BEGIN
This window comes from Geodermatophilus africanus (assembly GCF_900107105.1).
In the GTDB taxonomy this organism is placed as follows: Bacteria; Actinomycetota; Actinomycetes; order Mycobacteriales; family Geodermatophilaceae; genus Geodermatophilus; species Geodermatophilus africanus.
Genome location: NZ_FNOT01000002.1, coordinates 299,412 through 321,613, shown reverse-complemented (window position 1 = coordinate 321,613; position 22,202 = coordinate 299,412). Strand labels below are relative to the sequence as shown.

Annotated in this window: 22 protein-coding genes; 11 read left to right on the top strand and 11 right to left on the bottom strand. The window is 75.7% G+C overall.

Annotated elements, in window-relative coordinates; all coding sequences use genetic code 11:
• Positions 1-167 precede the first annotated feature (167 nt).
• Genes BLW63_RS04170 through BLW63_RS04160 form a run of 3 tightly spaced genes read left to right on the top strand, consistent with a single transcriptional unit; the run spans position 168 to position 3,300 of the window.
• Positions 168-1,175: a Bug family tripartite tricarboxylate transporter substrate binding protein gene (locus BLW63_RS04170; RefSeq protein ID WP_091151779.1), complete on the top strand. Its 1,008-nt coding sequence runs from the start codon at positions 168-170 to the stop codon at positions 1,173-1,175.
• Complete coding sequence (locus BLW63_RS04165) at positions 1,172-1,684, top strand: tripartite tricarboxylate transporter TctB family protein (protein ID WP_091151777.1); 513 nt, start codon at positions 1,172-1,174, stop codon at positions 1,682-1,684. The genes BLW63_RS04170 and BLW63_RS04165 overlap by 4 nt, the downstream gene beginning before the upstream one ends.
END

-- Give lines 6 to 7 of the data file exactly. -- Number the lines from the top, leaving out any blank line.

• Positions 1-167 precede the first annotated feature (167 nt).
• Genes BLW63_RS04170 through BLW63_RS04160 form a run of 3 tightly spaced genes read left to right on the top strand, consistent with a single transcriptional unit; the run spans position 168 to position 3,300 of the window.